The woman missing after her car plunged off Pukete bridge on Wednesday night is a 40-year-old Korean woman.
Officer in charge of the Hamilton Missing Persons Team, Sergeant Craig Singer, said investigators have confirmed the driver of the vehicle was a 40-year-old Korean woman.
"Currently the focus of our enquiries is establishing the woman's movement prior to the crash while at the same time trying to locate her.
"This has taken the shape of land and boat based searches of the Waikato River and its banks, hospital checks and consultation with Consular officials while keeping the missing woman's family apprised of what is happening."
Sergeant Singer said investigators had identified a woman who they believe was driving the Toyota Surf vehicle at the time of the crash and had been working with her family to establish her movements prior to the crash.
"The vehicle was located about 40m downstream from the bridge late yesterday morning by specialist Police Divers and was recovered about 1pm," Mr Singer said.
"On searching there was no body located in the vehicle and when you consider initial witness reports of a person seen in the water after the crash we are focusing our efforts on searches of the river banks and of the river itself."
Mr Singer said a family liaison officer is now working with the woman's family ensuring they are provided with support and are being kept up to date with developments.
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The woman's vehicle was hauled out of the river about 2.15pm yesterday and soon after the search continued – both in the river and on the riverbanks.
A forensic analysis of the Toyota was also underway.
It's possible the occupant managed to escape the vehicle once it filled with water as all windows were in tact when it was pulled from the river.
Waikato road policing manager, Inspector Leo Tooman said it appeared the Toyota was travelling east – towards River Rd – on Wednesday night when the driver lost control, crossed the centreline and hit a concrete barrier – shunting it 18 inches – before rebounding on to the correct side of the road, crashing through a barrier and plunging 15m into the river.
Mr Tooman said they were still seeking witnesses but had spoken to a motorist who was travelling ahead of the Toyota when it's headlights vanished from view in their rearview mirror.
Mr Tooman wouldn't elaborate on how the crash happened or whether speed was a factor, but said the serious crash unit investigation would focus on three things – environment, vehicle and the driver's actions.
He wouldn't say whether potholes, complained about by several other motorists, could have played a part.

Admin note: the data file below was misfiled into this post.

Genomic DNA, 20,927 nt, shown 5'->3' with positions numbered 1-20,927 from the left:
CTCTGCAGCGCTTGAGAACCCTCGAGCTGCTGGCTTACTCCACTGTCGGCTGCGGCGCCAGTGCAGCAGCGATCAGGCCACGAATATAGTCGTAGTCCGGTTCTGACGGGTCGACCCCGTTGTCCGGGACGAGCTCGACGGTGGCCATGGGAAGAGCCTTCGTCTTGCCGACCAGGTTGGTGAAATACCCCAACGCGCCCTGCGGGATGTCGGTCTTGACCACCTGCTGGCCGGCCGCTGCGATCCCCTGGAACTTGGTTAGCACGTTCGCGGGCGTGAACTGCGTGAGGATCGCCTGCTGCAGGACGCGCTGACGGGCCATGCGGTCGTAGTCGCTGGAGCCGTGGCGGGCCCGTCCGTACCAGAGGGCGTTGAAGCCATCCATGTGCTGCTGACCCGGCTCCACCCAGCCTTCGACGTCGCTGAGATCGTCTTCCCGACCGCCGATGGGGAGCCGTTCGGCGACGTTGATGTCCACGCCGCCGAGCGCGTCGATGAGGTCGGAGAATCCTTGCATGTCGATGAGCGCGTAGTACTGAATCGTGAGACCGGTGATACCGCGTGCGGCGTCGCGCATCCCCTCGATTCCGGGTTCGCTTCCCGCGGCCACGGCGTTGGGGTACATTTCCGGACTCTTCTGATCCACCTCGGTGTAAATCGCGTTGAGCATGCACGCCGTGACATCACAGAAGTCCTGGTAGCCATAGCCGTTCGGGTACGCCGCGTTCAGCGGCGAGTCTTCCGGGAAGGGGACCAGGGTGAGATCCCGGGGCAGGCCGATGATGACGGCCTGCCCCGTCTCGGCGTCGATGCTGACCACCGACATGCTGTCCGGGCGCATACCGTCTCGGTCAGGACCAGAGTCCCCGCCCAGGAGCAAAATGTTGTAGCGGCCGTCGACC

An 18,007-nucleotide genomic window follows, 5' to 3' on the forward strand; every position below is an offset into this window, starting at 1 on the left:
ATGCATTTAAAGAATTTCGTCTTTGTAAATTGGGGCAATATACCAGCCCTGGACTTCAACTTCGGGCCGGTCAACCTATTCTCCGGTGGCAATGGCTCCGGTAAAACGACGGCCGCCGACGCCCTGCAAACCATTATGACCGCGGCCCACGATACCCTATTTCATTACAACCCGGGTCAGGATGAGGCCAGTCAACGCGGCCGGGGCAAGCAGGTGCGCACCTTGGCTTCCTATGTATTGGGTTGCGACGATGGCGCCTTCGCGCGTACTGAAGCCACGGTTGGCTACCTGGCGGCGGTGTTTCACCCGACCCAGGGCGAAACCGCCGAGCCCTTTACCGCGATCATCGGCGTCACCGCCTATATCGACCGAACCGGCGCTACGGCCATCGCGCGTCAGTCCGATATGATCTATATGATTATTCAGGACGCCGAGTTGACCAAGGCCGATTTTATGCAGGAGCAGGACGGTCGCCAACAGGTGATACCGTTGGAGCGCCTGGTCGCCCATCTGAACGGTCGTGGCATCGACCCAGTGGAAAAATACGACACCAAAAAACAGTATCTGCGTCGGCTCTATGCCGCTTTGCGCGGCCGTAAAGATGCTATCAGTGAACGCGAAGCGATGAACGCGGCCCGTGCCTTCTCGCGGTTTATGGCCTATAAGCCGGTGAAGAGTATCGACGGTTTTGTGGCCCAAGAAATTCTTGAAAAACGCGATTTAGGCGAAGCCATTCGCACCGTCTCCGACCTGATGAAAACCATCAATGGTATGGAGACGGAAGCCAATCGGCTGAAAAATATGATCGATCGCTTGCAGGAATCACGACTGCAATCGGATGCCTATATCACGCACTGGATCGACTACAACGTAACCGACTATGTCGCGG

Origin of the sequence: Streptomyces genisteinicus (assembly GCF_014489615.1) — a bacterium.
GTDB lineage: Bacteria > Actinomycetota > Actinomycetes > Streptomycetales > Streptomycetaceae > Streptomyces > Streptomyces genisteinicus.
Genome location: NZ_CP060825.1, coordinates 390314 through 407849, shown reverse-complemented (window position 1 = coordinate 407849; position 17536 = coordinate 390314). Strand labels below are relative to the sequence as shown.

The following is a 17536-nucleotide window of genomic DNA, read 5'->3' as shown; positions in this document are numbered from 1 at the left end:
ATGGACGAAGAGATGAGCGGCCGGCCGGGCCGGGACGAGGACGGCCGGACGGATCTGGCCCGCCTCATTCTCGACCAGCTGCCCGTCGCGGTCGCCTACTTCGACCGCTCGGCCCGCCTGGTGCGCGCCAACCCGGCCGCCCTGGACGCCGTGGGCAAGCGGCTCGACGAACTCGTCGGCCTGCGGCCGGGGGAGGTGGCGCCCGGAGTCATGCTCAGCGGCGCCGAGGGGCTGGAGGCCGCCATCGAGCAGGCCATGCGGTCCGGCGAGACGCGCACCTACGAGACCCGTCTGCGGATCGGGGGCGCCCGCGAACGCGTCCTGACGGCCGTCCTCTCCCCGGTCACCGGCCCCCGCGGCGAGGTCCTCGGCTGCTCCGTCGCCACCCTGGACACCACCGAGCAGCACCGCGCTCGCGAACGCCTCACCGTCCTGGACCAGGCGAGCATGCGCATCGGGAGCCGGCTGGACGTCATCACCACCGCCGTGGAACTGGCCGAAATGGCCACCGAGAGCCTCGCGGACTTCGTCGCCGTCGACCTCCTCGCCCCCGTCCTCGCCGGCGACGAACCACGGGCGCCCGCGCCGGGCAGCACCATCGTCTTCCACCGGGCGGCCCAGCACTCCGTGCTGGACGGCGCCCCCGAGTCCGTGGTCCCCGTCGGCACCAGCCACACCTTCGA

Several motorists contacted the Times concerned that large potholes on that section of road could be to blame for the vehicle leaving the road.
Tracey Liddington said she drove over that section of road and "lost control".
"I almost went over the bridge myself," she said. "I was lucky to be able to gain control of the car and that's why we reported it."
Sheryl Hewitson said the road was a "danger to travel".
"I, too, hit the potholes around 7pm and thought it was an accident waiting to happen."
But Downer project manager Iain Fletcher did not believe the crash was linked to potholes which appeared on the west side of Pukete Bridge some time after his team did their final site inspection at about 6pm on Wednesday.
Downer staff repaired the potholes yesterday morning, which were approximately 50m from where the car appeared to have crossed from the left lane to the right lane and hit a concrete barrier.
It was a further 10m or so to where the car crossed back to the left lane, climbed a 30cm curb and broke through a metal fence before plunging into the river.
"We can't see it (being related) it just seems to be too far away."
Mr Fletcher said the seal on that particular part of the road was only a week old, which possibly contributed to the potholes appearing following the heavy downpour and heavy traffic.
"There's nothing to indicate that had anything to do with this accident at the moment."
He said the road was built on a solid sand foundation, but given the wintery weather it was not unusual that some tiny cracks had developed into potholes before they had been driven on enough to settle into a smooth road.Mr Fletcher said Downer was doing their own investigation, as well as working with the police, Hamilton City Council and other parties. The Department of Labour is also investigating.
HOW TO ESCAPE A SUBMERGED VEHICLE
The weight of water against doors will make windows too hard to open. If submerged, water will gradually seep into the vehicle.
Escape through the windows. If this isn't possible, wait until the vehicle is filled almost to head height with water. The doors will be easier to open then as the pressure inside the vehicle will be almost the same as it is outside.
Before leaving the vehicle, turn the lights on so rescuers can find it more easily.
Form a human chain with any other passengers as you leave the vehicle. This will make sure you all stay together.